For the next several years, mothers and grandmothers of the "disappeared" would quietly march in front of the presidential palace of Buenos Aires. Still carrying black-and-white photos of loved ones lost, these women continue to meet each Thursday morning and ask the painful question, "Dónde Están?"
So, why do we mention all of this? Because next Tuesday - March 24th - marks 33 years since the Dirty War began. It is now a national holiday - El Día de la Memoria - reserved as a date that Argentines must never forget. So, how is this related to current events? Well, three decades later, social arguments still ensue over human rights vs. military rule in order to manage crime.
Mendoza is the nation's fourth largest metropolitan area wi th an urban population under 900,000 in and around the capital. In 2007, there were 140 murders (*). In 2008, there were 125 murders (*). In addition, there have been a number of armed robberies and assaults with makeshift weapons. Private gated neighborhoods have been attacked. Hotel properties and patrons have been attacked. Department stores and banks h ave been attacked. Fine restaurants and diners have been attacked (some managed by fellow international expats). And just last weekend, six taxi drivers were attacked downtown.
The general outcry among local residents is that the government ignores the issue altogether. Promises are made to improve security...but such promises are broken and forgotten. The police are often blamed for allowing such crime to continue...even though their presence is felt in and around the capital 24 hours a day.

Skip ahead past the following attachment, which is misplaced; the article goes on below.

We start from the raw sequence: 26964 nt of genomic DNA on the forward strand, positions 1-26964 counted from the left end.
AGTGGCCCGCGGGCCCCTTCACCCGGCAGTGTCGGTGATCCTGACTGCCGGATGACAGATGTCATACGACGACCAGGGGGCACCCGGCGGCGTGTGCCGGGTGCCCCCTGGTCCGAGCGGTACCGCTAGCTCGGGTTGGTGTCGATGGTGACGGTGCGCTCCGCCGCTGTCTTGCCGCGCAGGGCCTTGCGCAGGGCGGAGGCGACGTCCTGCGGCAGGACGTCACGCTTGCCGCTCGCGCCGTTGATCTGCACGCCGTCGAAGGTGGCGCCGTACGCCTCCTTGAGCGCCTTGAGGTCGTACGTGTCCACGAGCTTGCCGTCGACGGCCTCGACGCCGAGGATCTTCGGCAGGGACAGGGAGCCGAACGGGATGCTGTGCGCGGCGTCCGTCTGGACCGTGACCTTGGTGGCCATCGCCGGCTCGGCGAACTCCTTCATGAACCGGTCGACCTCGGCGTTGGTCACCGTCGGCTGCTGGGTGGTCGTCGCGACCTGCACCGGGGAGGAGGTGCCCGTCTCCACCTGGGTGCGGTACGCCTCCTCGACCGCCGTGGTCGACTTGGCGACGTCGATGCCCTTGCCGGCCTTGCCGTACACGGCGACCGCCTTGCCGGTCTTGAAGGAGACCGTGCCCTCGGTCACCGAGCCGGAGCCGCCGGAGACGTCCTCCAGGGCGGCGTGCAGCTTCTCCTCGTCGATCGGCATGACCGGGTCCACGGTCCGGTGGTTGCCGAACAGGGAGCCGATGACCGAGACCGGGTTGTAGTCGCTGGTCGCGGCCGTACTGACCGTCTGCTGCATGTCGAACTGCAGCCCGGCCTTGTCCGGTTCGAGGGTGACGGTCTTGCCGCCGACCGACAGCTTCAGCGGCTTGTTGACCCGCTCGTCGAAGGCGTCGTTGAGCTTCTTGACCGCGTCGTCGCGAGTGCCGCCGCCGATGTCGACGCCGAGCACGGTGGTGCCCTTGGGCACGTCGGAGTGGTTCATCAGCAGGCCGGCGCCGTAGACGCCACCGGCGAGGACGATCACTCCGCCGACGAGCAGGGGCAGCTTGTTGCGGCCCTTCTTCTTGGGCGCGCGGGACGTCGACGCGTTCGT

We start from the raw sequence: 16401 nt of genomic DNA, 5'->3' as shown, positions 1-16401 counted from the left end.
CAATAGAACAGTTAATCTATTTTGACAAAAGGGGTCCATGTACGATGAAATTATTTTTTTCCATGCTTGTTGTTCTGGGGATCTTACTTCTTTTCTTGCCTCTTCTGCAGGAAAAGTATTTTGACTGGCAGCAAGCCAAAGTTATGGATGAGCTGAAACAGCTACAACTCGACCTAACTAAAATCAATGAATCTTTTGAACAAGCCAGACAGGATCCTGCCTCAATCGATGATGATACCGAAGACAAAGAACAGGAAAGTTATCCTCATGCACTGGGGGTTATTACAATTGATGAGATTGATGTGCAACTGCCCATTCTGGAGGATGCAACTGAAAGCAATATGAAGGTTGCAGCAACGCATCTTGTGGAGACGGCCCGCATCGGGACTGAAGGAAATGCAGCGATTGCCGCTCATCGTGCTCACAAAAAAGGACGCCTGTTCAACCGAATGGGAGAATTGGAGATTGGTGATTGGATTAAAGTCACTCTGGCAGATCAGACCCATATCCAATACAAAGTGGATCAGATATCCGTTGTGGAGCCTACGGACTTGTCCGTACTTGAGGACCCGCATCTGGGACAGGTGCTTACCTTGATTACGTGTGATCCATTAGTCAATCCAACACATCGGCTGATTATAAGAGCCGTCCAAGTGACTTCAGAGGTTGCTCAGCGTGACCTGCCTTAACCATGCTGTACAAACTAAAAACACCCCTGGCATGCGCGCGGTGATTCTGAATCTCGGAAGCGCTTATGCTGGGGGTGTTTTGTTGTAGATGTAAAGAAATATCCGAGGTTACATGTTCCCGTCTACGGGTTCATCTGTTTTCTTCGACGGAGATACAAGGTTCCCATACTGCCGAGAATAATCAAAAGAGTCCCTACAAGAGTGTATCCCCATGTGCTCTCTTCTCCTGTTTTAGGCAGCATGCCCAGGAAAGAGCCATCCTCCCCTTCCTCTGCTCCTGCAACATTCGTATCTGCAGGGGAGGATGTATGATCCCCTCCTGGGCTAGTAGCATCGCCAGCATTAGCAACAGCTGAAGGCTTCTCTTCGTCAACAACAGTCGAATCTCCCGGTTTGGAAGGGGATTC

People have started to take justice into their own hands, something I predicted months ago. A few wanted criminals have been chased down and punished by angry victims and neighbors. In fact, just last month, downtown shoppers had the chance to unleash some of that fury on one thief caught in the act. On the morning of February 16, three men attempted to rob a jewelry store along San Martín Avenue - Mendoza's main street (*). The owner chased them off, and while two men managed to escape, the third was detained by an angry crowd of consumers and severely beaten before the police arrived.
According to the online blogs and forums of major Mendoza newspapers, this is what needs to be done in order to control local crime. For many, criminals and delinquent youth will not stop their violent activities unless “public justice” is served. The local community is divided into two general ideas: